Furthermore, investigations from watchdogs and independent news outlets have shown that many wood pellets come from natural forests. This is different from corn grown for a specific purpose. Natural forests cut down for wood pellets aren’t purpose-grown. In terms of the climate, we’d be better suited if that forest was left to grow. Forests absorb carbon and have many other benefits, like clean water, habitat for animals, and recreation.

Liquid, concentrated fuels are much more carbon intensive

It takes a lot more energy to make a gallon of liquid jet fuel than it does to make an equivalent amount of wood pellets. Much like how gasoline is refined, wood needs to be pelletized and then further refined to create a concentrated liquid fuel. Numbers are still emerging, but we know that in corn this pattern holds true. It takes a lot of energy to produce a single gallon of corn-based fuel. One resource says that it takes over 26 pounds of corn to produce a single gallon of corn ethanol.

a plane polluting the air

Reason: We need to fight climate change NOW

We don’t have decades to fight climate change. We have less than a decade to get our carbon emissions under control. So wood should not be used for biofuels production or for other fuels either. The best place for our trees is in the ground, actively storing carbon.

Trees also have benefits beyond their carbon footprint. Forests provide us with fresh water, they improve soil quality, they clean our air, and they shade us from very hot temperatures. Forests reduce emissions and give us places to fish, hike, bird watch, and more. Increasing feedstock production for biofuels from our forests is going to severely reduce these “ecosystem services” that the trees provide. The environmental effects of clearcuts are dramatic and last for decades.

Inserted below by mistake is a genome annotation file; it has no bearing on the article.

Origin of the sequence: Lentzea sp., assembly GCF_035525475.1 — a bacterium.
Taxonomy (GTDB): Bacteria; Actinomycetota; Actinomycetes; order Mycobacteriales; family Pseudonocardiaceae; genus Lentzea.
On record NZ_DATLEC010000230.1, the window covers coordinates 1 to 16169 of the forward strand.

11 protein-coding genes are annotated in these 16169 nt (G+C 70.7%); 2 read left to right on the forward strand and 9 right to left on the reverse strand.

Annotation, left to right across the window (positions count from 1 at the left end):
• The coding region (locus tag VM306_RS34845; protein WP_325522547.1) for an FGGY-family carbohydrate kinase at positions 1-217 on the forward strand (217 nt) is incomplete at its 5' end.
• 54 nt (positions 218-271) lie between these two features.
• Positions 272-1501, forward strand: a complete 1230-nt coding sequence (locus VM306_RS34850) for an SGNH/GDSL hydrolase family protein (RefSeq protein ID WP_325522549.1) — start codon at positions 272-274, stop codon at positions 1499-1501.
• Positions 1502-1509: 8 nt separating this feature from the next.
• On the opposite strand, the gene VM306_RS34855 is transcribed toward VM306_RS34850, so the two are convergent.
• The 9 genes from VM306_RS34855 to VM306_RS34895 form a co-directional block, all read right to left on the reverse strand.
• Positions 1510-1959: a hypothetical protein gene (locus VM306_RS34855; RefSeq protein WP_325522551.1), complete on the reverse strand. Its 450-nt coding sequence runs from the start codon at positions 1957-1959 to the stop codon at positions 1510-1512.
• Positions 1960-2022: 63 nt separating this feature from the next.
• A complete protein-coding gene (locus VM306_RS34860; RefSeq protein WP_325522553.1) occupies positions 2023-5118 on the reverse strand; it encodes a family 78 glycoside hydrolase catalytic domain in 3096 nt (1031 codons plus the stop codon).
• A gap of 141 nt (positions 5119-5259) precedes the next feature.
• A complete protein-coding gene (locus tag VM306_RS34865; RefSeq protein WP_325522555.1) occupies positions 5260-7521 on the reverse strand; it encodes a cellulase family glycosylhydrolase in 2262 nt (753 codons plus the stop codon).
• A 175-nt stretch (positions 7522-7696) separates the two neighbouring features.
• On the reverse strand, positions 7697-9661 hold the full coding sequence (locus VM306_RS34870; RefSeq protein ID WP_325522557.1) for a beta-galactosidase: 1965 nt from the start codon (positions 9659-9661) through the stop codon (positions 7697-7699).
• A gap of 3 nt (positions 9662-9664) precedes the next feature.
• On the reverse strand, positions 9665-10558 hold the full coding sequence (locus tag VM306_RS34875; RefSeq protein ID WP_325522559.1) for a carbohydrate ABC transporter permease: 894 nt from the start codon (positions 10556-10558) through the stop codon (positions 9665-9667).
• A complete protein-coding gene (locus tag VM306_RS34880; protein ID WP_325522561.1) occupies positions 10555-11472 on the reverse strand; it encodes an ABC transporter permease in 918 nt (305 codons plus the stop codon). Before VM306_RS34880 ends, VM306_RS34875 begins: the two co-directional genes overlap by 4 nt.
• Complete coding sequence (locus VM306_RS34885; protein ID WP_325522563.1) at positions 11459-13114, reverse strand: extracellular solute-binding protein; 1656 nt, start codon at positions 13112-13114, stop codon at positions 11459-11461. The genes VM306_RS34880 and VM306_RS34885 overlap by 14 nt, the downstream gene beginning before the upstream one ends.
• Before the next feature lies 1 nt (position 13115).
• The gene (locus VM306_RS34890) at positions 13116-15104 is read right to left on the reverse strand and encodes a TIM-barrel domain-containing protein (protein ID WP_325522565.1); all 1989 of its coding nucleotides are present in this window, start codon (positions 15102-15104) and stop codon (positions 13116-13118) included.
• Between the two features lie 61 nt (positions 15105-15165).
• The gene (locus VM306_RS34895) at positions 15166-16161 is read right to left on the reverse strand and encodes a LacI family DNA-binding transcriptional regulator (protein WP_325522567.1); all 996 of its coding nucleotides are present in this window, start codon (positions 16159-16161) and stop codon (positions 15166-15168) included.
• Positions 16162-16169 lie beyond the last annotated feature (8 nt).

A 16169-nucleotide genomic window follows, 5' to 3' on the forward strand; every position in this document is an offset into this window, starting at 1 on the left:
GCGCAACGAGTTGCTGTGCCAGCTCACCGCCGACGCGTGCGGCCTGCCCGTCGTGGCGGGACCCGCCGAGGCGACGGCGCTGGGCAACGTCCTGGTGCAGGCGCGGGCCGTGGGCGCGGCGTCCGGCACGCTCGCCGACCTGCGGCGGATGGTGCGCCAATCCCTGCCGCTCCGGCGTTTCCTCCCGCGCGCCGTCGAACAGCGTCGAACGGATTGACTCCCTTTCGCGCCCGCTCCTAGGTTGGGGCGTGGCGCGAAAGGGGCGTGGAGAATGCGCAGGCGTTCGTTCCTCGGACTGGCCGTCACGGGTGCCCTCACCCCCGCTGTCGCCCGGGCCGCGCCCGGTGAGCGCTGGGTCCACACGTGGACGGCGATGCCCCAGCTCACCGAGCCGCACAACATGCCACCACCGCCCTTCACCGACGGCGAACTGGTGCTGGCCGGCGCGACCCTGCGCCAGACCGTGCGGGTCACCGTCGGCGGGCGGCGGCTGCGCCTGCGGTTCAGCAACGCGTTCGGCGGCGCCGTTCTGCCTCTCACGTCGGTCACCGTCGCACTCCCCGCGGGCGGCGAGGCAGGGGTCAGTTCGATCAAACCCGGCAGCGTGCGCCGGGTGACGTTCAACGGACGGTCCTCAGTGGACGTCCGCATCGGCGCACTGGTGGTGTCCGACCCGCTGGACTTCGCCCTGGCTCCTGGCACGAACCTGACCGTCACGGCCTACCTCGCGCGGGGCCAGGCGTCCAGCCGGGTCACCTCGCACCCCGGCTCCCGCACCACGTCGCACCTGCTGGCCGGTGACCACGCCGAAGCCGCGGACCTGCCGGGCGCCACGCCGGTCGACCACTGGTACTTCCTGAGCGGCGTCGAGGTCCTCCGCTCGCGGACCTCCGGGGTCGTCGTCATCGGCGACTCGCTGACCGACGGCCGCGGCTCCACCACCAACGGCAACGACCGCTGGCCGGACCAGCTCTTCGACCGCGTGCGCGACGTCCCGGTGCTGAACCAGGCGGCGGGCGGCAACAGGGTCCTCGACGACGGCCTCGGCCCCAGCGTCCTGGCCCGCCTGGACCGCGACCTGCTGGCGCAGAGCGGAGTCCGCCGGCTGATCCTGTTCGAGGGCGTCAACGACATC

Reason: It’s A Bad Deal For Sourcing Communities

Look at what biofuel demand has done to the communities of the US South. Residents complain of increased dust, flooding during rain events, and even breathing problems. Increasing logging in the South is only going to hurt these communities more. There is already a targeted effort to place biofuel production facilities in the South. Creating demand for sustainable aviation fuels is just going to make it worse.

We’re already seeing these impacts of sustainable aviation fuel (jet fuel). LanzaJet has received $50 million to build a sustainable aviation fuel plant in Soperton, GA. Soperton is in Treutlen County, which has a poverty rate of over 23%, more than double the national average. After a wood pellet plant opened in Northampton County, NC, the poverty rate actually increased from 26.3% up to 28.5%.

There are other ways to reduce carbon emissions. Many companies have slashed their travel budgets, and many conference and event planners have switched to hybrid or remote-only events. Increasing efficiency with new technologies is another way for us to reduce GHG emissions without relying on faulty lifecycle analyses for biofuels and jet fuel.

Final thoughts about the aviation industry and sustainable aviation fuel

The aviation industry is responsible for about 3% of global carbon emissions. That might not sound like a lot, but it’s actually more than the entire country of Germany emits.

So when we’re talking about reducing our reliance on oil and gas for jet fuel, the aviation industry is a good place to start. Solar, wind, and hydrogen-powered planes are still the stuff of fantasy. But “sustainable” aviation fuel made from wood isn’t the solution either.

We need to control greenhouse gas emissions today, not fifty years from now. Join us in calling on President Biden to protect our forests.